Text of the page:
Can Eco-Travelers Save the World’s Rainforests?

Travel Blog  •  Joanna Kakissis  •  05.08.09 | 2:19 PM ET

Photo by leszekwasilewski via Flickr (Creative Commons)

I’ve been thinking about this question since I saw a public awareness video released on YouTube by Prince Charles’s Rainforests Project. His Royal Highness rightly points out that climate change is the “greatest threat facing mankind” and that deforestation worsens global warming. (Burning trees releases their stored CO2.) At home, we can buy coffee tables and cabinetry made from sustainable wood. But what can we do when we travel?

How about trekking through the rainforest with an ecopreneurial tour operator whose money sustains local villages? As it turns out, ecotourism can actually do its part to slow deforestation. Rainforests are clear-cut to support commercial farming and mining, and the wood sometimes becomes that cheap coffee table that’s not cool to buy. But those trees could become much more valuable alive if successful, locally-based ecotourism ventures bring in enough money to support both bordering villages and a sustainable economy for the country.

The World Wildlife Federation says such ecotourism ventures could help curb deforestation in Brazil, where an estimated 60 percent of carbon emissions are linked to clear-cutting. A study on behalf of the WWF by the Copérnicus Institute of the Netherlands’ Utrecht University shows that successful ecotourism projects could yield an average of $3.26 to $6.58 per hectare of standing forest per year. Yes, Brazil has a few jungle lodges with the right spirit. But the country could embrace rainforest ecotourism on a much larger scale, like Costa Rica, where such lodges help run the country’s so-called “green economy.”

Here’s hoping that Prince Charles’s next rainforest video features Daniel Craig and a Brazilian ecotourism entrepreneur exploring the banks of the Aripuanã River and showing the rest of us just how much we have to gain, and lose. Until then, here’s the current video (which includes Mr. Craig, Princes William and Harry, the Dalai Lama and a computer-generated, Kermit-green frog) on YouTube rotation.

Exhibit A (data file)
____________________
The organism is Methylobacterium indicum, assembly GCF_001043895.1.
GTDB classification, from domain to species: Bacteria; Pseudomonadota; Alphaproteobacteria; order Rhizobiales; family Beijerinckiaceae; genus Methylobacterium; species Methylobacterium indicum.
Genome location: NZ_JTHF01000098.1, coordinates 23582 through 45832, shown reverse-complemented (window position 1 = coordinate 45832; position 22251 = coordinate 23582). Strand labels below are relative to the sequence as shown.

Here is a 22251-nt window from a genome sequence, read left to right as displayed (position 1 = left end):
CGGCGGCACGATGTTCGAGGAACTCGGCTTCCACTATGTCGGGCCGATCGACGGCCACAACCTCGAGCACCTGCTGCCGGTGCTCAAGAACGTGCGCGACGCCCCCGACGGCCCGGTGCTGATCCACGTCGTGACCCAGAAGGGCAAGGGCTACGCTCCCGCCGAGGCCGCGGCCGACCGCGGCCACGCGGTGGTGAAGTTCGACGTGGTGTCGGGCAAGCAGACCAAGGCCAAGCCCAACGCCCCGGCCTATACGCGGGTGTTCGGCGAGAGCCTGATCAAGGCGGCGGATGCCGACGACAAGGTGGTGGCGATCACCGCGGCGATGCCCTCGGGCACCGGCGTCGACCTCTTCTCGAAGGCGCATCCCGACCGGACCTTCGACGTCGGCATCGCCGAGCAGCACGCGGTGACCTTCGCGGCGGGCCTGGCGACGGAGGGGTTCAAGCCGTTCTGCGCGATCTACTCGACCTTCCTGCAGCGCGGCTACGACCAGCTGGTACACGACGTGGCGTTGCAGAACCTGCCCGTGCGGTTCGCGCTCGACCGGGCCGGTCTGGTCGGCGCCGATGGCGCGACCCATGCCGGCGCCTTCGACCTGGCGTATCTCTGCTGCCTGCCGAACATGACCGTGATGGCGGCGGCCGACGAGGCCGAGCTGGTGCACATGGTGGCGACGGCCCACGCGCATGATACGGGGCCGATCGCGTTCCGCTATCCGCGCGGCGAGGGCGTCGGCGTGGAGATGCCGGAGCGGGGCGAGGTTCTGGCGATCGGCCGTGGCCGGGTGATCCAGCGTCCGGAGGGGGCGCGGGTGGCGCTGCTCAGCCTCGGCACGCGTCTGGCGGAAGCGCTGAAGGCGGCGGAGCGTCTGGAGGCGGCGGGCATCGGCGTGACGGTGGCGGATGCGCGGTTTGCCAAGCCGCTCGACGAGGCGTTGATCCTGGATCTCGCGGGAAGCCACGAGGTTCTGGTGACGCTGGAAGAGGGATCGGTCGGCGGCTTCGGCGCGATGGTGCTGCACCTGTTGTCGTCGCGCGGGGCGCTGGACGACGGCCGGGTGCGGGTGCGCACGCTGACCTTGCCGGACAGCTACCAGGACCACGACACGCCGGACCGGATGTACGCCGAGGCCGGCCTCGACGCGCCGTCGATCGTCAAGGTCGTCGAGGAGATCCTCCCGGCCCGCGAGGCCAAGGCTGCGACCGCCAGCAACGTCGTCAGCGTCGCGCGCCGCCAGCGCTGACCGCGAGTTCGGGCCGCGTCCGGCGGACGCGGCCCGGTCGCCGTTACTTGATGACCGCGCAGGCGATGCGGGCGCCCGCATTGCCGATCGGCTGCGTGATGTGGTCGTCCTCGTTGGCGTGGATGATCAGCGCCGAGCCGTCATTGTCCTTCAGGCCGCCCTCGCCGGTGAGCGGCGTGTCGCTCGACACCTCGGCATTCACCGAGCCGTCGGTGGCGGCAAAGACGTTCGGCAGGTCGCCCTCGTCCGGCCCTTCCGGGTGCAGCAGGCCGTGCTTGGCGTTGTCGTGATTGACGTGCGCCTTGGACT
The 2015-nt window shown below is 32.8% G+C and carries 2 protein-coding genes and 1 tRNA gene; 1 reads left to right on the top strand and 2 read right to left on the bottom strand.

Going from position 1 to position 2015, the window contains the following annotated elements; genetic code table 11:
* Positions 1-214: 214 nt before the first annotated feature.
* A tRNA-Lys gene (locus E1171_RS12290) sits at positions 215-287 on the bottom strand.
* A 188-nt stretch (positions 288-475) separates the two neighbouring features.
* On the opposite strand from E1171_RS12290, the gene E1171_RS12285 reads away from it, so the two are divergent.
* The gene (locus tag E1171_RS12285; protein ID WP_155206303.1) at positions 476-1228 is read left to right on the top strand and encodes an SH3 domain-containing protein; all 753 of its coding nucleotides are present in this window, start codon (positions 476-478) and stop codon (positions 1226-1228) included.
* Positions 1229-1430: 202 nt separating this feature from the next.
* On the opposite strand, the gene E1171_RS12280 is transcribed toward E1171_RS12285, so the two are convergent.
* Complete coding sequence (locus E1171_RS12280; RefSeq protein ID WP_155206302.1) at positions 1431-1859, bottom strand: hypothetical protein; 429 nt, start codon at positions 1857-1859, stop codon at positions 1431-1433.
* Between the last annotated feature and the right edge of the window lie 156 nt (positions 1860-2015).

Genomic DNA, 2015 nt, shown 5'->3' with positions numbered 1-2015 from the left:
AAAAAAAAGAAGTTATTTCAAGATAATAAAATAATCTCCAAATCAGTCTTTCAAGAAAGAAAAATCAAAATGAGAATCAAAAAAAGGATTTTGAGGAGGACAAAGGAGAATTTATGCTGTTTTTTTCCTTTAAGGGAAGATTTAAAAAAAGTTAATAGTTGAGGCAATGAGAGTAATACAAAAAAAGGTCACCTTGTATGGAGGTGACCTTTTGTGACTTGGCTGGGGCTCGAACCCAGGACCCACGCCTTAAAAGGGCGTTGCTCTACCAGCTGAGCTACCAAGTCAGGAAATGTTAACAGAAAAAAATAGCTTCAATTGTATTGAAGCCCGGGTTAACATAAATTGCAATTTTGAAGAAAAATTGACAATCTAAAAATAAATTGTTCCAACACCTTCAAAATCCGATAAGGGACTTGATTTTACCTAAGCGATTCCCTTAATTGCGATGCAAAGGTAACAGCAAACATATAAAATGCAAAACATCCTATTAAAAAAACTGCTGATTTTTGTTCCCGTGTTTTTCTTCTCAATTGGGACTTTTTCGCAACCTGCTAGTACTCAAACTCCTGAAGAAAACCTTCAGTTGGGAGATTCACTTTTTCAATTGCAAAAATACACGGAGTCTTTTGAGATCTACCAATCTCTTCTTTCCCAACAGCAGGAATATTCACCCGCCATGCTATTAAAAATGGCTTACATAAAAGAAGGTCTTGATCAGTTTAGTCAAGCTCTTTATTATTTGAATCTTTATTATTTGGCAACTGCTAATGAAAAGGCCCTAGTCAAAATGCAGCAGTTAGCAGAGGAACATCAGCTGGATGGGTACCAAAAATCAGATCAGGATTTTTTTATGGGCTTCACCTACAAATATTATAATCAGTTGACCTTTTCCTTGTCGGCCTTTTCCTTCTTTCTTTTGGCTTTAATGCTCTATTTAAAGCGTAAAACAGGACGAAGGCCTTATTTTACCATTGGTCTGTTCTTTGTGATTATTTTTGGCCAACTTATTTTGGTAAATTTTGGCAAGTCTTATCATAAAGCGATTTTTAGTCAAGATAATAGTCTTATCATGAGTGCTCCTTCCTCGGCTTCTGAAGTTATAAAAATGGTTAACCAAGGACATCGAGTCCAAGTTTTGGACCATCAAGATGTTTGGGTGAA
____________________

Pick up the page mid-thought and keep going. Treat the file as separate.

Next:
Joanna Kakissis's writing has appeared in The New York Times, The Boston Globe and The Washington Post, among other publications. A contributor to the World Hum blog, she's currently a Ted Scripps fellow in environmental journalism at the University of Colorado in Boulder.

3 Comments for Can Eco-Travelers Save the World’s Rainforests?

sinbad 05.10.09 | 5:34 AM ET

I would think in order to slow/stop the destruction of the world’s rain forests then stopping eating meat wold be a more effective method as the forests are being cleared, in Brazil at least, for cattle and soy crops to feed cattle.

Grizzly Bear Mom 05.11.09 | 8:56 AM ET

Although I eat meat ocassionally myself, I agree with Sinbad.  Let’s stop talking about it do what’s most effective.

Kent 05.11.09 | 6:06 PM ET

In Borneo, ecotourism at Danum Valley Conservation Area and along the Kinabatangan River not only brings in substantial revenue but is significant in educating people from around the world. Visitors experience the complexity of the rainforest firsthand and many go on to share the understanding gained with others.

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